10 Children’s Games You Won’t Believe Got Banned
These days, being a kid is less about exploring the world and making mistakes and more about following ridiculous rules and regulations. Ironically, these rules aren’t even coming from the children’s parents, but from the governing bodies that claim to be protecting youngsters.
Protect them from what? From being kids.
10 Duck, Duck, Goose
The war against this game is being waged on several fronts. A few years ago, an anonymous online petition sought to ban Duck, Duck, Goose because it is “a hazard to innocent children across the playgrounds of America.” To avoid the long list of injuries resulting from this game (broken noses, ankles, wrists, and necks) the petition said that children must be protected, and we should “erase the game of Duck, Duck, Goose off the dark underbelly of sinister children games.”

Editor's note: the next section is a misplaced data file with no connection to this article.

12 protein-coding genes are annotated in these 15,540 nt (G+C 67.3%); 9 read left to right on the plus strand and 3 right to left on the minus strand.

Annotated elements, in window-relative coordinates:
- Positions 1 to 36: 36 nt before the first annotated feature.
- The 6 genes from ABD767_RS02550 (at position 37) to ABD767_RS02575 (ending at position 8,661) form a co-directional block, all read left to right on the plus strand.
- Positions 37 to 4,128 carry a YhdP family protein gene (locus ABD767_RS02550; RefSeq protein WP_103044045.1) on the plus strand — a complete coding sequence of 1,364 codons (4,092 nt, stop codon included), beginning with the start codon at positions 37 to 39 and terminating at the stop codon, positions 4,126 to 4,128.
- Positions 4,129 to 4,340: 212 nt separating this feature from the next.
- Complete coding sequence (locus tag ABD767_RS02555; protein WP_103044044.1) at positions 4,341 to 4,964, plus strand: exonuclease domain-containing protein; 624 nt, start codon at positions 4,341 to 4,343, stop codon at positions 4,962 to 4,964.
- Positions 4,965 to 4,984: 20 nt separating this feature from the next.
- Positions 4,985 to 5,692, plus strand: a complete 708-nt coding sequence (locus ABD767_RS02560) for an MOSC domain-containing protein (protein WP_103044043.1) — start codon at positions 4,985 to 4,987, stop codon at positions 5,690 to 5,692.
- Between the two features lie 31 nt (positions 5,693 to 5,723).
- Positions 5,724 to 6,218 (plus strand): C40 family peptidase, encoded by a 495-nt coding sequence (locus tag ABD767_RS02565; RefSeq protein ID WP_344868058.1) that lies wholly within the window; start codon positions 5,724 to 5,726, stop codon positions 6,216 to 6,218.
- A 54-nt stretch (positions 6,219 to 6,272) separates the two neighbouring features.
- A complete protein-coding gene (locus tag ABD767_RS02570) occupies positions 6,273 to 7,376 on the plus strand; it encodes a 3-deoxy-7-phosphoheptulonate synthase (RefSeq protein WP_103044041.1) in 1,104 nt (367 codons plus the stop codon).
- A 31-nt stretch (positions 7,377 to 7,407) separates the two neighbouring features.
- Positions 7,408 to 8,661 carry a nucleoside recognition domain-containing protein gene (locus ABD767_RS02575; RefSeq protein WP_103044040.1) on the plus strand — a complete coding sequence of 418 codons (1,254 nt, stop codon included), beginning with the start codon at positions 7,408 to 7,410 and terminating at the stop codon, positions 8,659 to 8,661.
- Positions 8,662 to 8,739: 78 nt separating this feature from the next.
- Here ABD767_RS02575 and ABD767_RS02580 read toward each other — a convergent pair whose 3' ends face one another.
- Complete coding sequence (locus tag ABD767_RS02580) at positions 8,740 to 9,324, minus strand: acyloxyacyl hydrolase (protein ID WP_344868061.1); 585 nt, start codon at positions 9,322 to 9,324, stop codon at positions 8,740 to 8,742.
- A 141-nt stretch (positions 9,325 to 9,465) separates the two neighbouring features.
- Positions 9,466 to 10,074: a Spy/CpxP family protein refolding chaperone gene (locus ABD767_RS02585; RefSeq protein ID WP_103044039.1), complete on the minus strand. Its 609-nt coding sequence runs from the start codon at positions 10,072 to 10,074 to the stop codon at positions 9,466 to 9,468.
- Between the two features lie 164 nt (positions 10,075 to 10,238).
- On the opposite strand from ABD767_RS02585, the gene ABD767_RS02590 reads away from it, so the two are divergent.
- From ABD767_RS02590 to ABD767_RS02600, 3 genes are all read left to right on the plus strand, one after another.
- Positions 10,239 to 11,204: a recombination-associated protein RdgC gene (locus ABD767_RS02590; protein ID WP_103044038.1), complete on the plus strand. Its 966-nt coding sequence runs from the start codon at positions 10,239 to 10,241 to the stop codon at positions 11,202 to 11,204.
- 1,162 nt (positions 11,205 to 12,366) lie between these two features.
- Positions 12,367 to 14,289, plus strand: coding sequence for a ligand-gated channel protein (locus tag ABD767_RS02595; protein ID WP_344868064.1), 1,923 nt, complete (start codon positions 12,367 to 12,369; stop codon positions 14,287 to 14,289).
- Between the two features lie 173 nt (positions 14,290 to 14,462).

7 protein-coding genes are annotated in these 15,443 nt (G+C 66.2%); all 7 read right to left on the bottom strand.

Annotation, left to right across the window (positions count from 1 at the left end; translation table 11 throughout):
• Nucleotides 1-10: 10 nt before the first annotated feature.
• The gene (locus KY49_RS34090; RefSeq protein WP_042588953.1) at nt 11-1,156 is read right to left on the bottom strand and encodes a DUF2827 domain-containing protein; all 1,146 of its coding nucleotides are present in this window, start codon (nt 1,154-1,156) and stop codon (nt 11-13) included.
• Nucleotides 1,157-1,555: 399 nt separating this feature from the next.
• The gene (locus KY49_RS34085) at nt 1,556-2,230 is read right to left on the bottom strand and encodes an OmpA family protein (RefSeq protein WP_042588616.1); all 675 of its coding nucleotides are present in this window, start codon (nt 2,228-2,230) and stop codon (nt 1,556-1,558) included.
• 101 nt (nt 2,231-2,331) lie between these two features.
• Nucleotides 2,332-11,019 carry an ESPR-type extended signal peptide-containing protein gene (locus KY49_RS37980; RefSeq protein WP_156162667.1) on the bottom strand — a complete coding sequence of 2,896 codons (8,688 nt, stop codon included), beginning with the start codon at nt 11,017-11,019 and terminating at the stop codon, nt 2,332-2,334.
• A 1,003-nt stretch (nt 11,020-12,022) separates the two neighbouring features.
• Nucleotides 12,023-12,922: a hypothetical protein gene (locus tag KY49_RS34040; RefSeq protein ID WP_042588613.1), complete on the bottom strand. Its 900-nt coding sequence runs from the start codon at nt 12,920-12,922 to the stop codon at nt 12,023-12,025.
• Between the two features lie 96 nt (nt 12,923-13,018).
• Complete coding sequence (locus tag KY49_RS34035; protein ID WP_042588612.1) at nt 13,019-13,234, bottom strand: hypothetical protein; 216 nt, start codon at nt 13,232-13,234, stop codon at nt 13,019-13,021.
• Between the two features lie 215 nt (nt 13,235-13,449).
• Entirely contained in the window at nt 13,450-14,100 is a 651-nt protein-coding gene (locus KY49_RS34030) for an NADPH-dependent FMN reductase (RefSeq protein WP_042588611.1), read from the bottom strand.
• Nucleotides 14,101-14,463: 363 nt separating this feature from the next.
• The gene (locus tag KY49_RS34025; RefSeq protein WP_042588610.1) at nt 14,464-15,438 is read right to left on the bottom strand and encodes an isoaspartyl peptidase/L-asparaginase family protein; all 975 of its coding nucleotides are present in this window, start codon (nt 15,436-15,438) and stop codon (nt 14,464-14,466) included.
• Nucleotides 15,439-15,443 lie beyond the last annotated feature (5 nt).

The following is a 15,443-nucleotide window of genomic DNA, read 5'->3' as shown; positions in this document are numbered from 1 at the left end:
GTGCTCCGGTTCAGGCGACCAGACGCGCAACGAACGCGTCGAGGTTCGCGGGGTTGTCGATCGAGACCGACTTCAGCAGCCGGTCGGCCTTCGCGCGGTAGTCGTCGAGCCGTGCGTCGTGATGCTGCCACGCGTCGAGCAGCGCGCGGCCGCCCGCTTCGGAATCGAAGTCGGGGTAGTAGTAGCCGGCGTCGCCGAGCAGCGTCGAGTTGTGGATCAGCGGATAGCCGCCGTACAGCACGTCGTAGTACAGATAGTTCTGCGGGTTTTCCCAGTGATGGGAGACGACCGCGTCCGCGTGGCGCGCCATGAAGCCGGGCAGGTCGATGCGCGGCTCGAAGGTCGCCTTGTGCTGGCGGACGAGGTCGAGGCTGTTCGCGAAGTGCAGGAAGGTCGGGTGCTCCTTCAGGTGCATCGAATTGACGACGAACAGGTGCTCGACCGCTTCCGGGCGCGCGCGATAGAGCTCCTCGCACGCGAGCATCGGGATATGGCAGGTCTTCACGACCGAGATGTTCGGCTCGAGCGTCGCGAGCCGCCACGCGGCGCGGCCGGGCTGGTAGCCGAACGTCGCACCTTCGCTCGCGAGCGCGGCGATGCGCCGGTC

Not only is it violent, the petition further contends, but also exclusive—singling out the one designated as the goose (which is ridiculous). Being the goose was the most fun part, because you got to run around. It was way better than just sitting quietly while someone else controlled the game. And injuries? From running around in a circle and trying to avoid being tapped on the shoulder? Maybe the occasional scraped knee or scratched elbow—what used to be war wounds, badges of honor, when we were kids. Now we spend more time worrying about the risks and hazards of everything we do and forget the fun and frivolity—what should be the essence of childhood.
Fortunately, the anti-Duck, Duck, Goose petition has only acquired 10 signatures so far.